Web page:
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Want to stay on the right side of the law? We support businesses and public authorities and help them to promote good practice.
 
 

Monitoring

Disability

What you need to know

 

Disability Action Plans - Monitoring

Disability Action Plans must describe a public authority’s arrangements for collecting information, about the two Section 49A goals; i.e.
 

(a) the levels of participation of disabled persons in public life and of their experiences, and about
(b) public attitudes towards disabled persons.



While the level and scale of the particular arrangements will vary between public authorities depending on their size, resources and functions, all public authorities are likely to have the capacity to collect some information about the numbers of disabled people who are:
 

  • applicants, appointees to the public authority and employees of the public authority
  • applicants and appointees for any public appointments made by the public authority and holders of such offices, and
  • users of the goods, facilities and services provided by the public authority.


In addition, we recommend that a public authority collects, as far as is practicable, this information qualitatively. This might be done by using periodic surveys and questionnaires or by analysing employees’ exit interviews or customers’ complaints.

In describing your arrangements in your plan, we recommend that you outline:
 

  • Who is responsible for ensuring that the arrangements are established or, where they are already established, maintained and implemented thereafter
  • When will the arrangements be established, if they are not already in place


Example of emerging good practice:

The Business Services Organisation (BSO)

Matthew McDermottBSO provides equality advice and support to the Office of Research Ethics Committees Northern Ireland (ORECNI). Matthew McDermott, Equality Manager from BSO explains the role of positive action measures and a monitoring system in developing a strategy to address the underrepresentation of disabled people who sit on ethics committees:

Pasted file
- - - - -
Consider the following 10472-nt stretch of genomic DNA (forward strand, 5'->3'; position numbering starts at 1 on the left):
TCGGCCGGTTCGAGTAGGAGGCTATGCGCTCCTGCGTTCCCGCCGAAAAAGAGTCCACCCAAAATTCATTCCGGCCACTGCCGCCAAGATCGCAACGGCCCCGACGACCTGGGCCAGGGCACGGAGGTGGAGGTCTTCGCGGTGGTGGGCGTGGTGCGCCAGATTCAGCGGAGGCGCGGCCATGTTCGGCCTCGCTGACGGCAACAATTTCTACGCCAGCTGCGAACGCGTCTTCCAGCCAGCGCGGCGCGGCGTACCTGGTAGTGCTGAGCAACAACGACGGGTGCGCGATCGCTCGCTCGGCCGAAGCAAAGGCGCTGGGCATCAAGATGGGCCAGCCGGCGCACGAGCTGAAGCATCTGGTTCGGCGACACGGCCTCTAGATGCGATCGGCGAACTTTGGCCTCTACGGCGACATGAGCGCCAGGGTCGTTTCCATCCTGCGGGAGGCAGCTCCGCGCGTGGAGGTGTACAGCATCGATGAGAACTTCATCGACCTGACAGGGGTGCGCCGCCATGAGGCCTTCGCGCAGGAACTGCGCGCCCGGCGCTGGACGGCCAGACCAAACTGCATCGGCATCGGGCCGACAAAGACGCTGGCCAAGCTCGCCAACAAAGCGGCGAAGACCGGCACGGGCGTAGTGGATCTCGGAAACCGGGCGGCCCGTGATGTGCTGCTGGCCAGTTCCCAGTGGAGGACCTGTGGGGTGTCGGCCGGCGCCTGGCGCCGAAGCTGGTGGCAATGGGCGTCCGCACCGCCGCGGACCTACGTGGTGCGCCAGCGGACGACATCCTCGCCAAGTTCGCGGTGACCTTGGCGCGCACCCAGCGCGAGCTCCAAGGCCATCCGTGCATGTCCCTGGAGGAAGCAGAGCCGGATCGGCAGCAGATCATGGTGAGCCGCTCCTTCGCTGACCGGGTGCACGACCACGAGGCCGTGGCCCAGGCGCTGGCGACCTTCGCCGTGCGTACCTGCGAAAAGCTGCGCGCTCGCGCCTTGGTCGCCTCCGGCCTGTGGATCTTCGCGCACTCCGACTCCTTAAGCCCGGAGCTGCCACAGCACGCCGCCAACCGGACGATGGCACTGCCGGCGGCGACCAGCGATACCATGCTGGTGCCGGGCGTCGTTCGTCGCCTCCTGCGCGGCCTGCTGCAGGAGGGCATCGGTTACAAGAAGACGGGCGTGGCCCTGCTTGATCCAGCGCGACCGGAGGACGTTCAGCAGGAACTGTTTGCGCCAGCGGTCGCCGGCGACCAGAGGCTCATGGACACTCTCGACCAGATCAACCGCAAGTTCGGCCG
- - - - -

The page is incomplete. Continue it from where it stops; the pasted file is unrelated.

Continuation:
• A monitoring exercise conducted in 2009 indicated that there were no members of the ethics committees that self-identified as having a disability. This information strengthened ORECNI’s commitment to introduce an Action Plan designed to encourage greater participation by disabled people on these ethics committees
  • The Plan included a commitment for ORECNI to actively encourage applications for membership from people with disabilities by informing representative groups of advertisements for ethics committee posts, and by sharing information on the work of these committees with these groups.
  • The monitoring system, which was quantitative in nature, played an important part in identifying the problem of too few disabled people on ethics committees but was also essential in assessing the effectiveness of the action plan measures
  • Following an equality monitoring exercise, an analysis of the data demonstrated that the positive action measures taken had been successful as there has been a 5% increase in members of ethics committees with a self-declared disability
  • Dr Siobhan McGrath, head of ORECNI commented, ‘I am pleased that this targeted approach has increased the representation of persons with a disability as members on the health and social care research ethics committees. It is important that participants in medical and social care research reflect the general population, including people with a disability.
 
 
 
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